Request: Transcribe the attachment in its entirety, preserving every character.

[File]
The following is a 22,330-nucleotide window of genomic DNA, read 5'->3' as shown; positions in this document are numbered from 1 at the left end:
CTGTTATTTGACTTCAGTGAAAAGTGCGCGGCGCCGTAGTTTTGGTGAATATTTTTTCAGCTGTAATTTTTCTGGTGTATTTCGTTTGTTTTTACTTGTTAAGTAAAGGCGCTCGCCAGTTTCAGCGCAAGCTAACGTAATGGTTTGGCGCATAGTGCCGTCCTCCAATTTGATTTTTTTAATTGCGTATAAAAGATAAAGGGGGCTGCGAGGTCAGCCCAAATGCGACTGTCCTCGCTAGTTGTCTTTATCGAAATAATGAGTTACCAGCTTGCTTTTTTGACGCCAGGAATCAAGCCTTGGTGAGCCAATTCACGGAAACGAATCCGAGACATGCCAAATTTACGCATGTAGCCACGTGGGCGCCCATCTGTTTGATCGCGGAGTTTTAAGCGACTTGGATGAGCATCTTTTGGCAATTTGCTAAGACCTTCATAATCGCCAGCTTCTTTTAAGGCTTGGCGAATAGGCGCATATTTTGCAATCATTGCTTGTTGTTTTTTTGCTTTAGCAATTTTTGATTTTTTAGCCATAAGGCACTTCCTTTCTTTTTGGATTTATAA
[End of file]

The following is a 22,330-nucleotide window of genomic DNA, read 5'->3' as shown; positions in this document are numbered from 1 at the left end:
CTGTTATTTGACTTCAGTGAAAAGTGCGCGGCGCCGTAGTTTTGGTGAATATTTTTTCAGCTGTAATTTTTCTGGTGTATTTCGTTTGTTTTTACTTGTTAAGTAAAGGCGCTCGCCAGTTTCAGCGCAAGCTAACGTAATGGTTTGGCGCATAGTGCCGTCCTCCAATTTGATTTTTTTAATTGCGTATAAAAGATAAAGGGGGCTGCGAGGTCAGCCCAAATGCGACTGTCCTCGCTAGTTGTCTTTATCGAAATAATGAGTTACCAGCTTGCTTTTTTGACGCCAGGAATCAAGCCTTGGTGAGCCAATTCACGGAAACGAATCCGAGACATGCCAAATTTACGCATGTAGCCACGTGGGCGCCCATCTGTTTGATCGCGGAGTTTTAAGCGACTTGGATGAGCATCTTTTGGCAATTTGCTAAGACCTTCATAATCGCCAGCTTCTTTTAAGGCTTGGCGAATAGGCGCATATTTTGCAATCATTGCTTGTTGTTTTTTTGCTTTAGCAATTTTTGATTTTTTAGCCATAAGGCACTTCCTTTCTTTTTGGATTTATAA